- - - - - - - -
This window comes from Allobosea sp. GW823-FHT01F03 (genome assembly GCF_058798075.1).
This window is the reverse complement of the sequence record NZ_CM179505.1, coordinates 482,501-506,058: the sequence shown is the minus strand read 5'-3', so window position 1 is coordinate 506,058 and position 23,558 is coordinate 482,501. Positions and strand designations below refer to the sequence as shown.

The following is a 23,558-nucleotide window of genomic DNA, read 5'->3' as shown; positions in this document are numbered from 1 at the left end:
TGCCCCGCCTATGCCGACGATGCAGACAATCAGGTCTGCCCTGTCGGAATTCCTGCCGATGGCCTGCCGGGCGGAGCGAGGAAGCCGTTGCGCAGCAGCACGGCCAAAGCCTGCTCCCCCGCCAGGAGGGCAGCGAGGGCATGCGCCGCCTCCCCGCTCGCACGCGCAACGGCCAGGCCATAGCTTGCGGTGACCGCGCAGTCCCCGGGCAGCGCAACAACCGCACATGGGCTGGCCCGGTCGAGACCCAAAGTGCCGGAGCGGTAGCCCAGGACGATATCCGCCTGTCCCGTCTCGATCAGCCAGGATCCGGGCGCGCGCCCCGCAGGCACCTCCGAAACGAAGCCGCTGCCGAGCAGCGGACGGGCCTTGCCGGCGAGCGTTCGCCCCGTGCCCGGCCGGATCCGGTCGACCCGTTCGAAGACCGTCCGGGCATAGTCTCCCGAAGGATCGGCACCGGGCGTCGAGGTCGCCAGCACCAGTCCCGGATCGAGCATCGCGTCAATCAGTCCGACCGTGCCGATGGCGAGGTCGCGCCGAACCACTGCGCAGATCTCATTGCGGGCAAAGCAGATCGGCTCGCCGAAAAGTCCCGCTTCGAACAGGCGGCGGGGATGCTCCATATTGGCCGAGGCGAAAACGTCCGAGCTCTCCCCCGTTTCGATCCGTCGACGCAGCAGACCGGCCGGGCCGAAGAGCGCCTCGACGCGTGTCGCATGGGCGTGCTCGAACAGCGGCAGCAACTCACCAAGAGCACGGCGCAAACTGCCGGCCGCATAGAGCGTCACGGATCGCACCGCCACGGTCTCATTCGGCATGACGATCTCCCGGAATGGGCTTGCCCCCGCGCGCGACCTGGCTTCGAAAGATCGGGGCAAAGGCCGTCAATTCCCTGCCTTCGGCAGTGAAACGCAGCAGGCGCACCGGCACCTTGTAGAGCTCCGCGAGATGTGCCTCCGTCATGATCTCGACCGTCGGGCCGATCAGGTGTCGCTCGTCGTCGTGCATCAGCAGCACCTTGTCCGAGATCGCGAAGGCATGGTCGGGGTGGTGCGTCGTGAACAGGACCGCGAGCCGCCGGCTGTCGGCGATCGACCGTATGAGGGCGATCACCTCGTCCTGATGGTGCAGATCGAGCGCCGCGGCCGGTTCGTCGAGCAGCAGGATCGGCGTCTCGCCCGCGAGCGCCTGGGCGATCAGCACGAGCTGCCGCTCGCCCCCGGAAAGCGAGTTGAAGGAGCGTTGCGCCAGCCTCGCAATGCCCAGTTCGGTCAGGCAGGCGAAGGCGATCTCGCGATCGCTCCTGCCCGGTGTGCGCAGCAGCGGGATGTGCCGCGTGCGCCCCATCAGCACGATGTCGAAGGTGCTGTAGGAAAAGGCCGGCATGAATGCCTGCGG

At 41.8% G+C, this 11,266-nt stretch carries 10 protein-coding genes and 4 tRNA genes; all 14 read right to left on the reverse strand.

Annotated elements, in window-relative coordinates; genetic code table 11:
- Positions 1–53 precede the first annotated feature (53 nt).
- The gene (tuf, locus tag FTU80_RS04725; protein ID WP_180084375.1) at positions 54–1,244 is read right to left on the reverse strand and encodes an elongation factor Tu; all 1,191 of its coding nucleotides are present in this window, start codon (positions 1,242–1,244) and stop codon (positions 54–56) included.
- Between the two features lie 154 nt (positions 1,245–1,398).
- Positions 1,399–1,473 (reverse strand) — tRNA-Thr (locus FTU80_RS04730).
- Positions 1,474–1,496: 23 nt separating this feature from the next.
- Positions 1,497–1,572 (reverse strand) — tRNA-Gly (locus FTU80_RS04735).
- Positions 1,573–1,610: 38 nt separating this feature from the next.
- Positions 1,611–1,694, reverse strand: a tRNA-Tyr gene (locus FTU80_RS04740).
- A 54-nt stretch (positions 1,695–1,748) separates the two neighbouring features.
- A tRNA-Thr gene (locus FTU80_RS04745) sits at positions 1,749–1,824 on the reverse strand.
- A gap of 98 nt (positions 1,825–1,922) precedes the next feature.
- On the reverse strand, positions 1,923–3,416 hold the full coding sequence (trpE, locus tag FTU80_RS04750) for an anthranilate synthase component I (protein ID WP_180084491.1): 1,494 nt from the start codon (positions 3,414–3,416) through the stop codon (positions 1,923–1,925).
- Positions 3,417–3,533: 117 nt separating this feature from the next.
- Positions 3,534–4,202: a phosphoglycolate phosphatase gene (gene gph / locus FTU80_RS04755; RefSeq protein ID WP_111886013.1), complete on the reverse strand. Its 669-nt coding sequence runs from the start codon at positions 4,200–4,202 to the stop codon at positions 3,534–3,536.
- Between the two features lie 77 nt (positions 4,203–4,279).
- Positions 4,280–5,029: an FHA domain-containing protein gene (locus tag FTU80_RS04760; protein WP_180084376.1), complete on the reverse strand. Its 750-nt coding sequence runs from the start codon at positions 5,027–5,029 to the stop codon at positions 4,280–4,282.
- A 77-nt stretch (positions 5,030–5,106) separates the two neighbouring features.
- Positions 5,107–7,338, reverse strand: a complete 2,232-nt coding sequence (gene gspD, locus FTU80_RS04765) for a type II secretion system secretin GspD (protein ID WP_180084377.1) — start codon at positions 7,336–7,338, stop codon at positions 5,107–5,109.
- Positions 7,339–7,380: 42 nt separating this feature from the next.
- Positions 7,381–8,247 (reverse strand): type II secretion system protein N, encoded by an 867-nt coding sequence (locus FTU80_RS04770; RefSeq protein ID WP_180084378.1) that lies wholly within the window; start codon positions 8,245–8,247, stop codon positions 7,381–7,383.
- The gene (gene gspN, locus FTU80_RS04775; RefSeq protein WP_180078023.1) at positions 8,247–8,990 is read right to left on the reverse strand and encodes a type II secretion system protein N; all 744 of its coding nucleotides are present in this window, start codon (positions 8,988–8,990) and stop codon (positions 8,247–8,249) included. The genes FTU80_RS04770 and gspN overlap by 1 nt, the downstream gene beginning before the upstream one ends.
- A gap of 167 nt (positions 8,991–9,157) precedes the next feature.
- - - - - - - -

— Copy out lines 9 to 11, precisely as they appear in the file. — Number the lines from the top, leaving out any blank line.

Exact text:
- Between the two features lie 154 nt (positions 1,245–1,398).
- Positions 1,399–1,473 (reverse strand) — tRNA-Thr (locus FTU80_RS04730).
- Positions 1,474–1,496: 23 nt separating this feature from the next.